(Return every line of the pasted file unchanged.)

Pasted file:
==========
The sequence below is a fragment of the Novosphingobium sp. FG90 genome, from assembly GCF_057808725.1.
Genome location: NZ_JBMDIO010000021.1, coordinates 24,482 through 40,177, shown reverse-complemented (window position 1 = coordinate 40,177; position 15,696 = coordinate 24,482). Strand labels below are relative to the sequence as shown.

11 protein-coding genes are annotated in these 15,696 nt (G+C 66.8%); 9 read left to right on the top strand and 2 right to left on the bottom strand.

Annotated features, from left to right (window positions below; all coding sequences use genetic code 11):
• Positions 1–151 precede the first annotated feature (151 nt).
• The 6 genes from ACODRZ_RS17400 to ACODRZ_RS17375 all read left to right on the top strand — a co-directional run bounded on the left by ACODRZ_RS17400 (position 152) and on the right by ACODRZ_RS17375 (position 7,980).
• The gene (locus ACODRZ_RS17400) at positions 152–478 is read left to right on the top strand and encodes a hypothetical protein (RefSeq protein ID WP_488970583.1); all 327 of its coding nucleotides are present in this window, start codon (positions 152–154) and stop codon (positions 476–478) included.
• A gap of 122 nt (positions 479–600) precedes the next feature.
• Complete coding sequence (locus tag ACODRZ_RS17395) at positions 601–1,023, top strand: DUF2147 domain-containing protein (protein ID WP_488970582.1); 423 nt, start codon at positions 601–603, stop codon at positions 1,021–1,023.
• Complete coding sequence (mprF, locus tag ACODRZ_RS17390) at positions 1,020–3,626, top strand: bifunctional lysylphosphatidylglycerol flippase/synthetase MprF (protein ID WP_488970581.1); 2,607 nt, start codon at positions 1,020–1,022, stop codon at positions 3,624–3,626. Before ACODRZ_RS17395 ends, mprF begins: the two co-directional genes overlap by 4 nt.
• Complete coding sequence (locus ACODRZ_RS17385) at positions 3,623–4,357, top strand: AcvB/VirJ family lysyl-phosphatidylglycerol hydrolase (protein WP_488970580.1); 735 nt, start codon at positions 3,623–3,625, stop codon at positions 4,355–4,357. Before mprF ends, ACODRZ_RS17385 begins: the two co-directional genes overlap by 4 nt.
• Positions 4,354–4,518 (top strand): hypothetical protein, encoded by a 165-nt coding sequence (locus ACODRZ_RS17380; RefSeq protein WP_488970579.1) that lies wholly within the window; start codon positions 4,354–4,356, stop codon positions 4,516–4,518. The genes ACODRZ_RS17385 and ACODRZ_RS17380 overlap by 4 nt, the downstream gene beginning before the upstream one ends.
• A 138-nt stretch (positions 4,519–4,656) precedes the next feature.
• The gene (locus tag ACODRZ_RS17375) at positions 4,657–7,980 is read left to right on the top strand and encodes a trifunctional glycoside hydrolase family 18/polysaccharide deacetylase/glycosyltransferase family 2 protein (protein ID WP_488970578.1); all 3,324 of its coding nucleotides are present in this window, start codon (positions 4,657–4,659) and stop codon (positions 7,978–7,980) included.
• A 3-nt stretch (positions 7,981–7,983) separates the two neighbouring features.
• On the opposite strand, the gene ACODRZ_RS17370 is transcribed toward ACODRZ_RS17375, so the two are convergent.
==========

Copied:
The sequence below is a fragment of the Novosphingobium sp. FG90 genome, from assembly GCF_057808725.1.
Genome location: NZ_JBMDIO010000021.1, coordinates 24,482 through 40,177, shown reverse-complemented (window position 1 = coordinate 40,177; position 15,696 = coordinate 24,482). Strand labels below are relative to the sequence as shown.

11 protein-coding genes are annotated in these 15,696 nt (G+C 66.8%); 9 read left to right on the top strand and 2 right to left on the bottom strand.

Annotated features, from left to right (window positions below; all coding sequences use genetic code 11):
• Positions 1–151 precede the first annotated feature (151 nt).
• The 6 genes from ACODRZ_RS17400 to ACODRZ_RS17375 all read left to right on the top strand — a co-directional run bounded on the left by ACODRZ_RS17400 (position 152) and on the right by ACODRZ_RS17375 (position 7,980).
• The gene (locus ACODRZ_RS17400) at positions 152–478 is read left to right on the top strand and encodes a hypothetical protein (RefSeq protein ID WP_488970583.1); all 327 of its coding nucleotides are present in this window, start codon (positions 152–154) and stop codon (positions 476–478) included.
• A gap of 122 nt (positions 479–600) precedes the next feature.
• Complete coding sequence (locus tag ACODRZ_RS17395) at positions 601–1,023, top strand: DUF2147 domain-containing protein (protein ID WP_488970582.1); 423 nt, start codon at positions 601–603, stop codon at positions 1,021–1,023.
• Complete coding sequence (mprF, locus tag ACODRZ_RS17390) at positions 1,020–3,626, top strand: bifunctional lysylphosphatidylglycerol flippase/synthetase MprF (protein ID WP_488970581.1); 2,607 nt, start codon at positions 1,020–1,022, stop codon at positions 3,624–3,626. Before ACODRZ_RS17395 ends, mprF begins: the two co-directional genes overlap by 4 nt.
• Complete coding sequence (locus ACODRZ_RS17385) at positions 3,623–4,357, top strand: AcvB/VirJ family lysyl-phosphatidylglycerol hydrolase (protein WP_488970580.1); 735 nt, start codon at positions 3,623–3,625, stop codon at positions 4,355–4,357. Before mprF ends, ACODRZ_RS17385 begins: the two co-directional genes overlap by 4 nt.
• Positions 4,354–4,518 (top strand): hypothetical protein, encoded by a 165-nt coding sequence (locus ACODRZ_RS17380; RefSeq protein WP_488970579.1) that lies wholly within the window; start codon positions 4,354–4,356, stop codon positions 4,516–4,518. The genes ACODRZ_RS17385 and ACODRZ_RS17380 overlap by 4 nt, the downstream gene beginning before the upstream one ends.
• A 138-nt stretch (positions 4,519–4,656) precedes the next feature.
• The gene (locus tag ACODRZ_RS17375) at positions 4,657–7,980 is read left to right on the top strand and encodes a trifunctional glycoside hydrolase family 18/polysaccharide deacetylase/glycosyltransferase family 2 protein (protein ID WP_488970578.1); all 3,324 of its coding nucleotides are present in this window, start codon (positions 4,657–4,659) and stop codon (positions 7,978–7,980) included.
• A 3-nt stretch (positions 7,981–7,983) separates the two neighbouring features.
• On the opposite strand, the gene ACODRZ_RS17370 is transcribed toward ACODRZ_RS17375, so the two are convergent.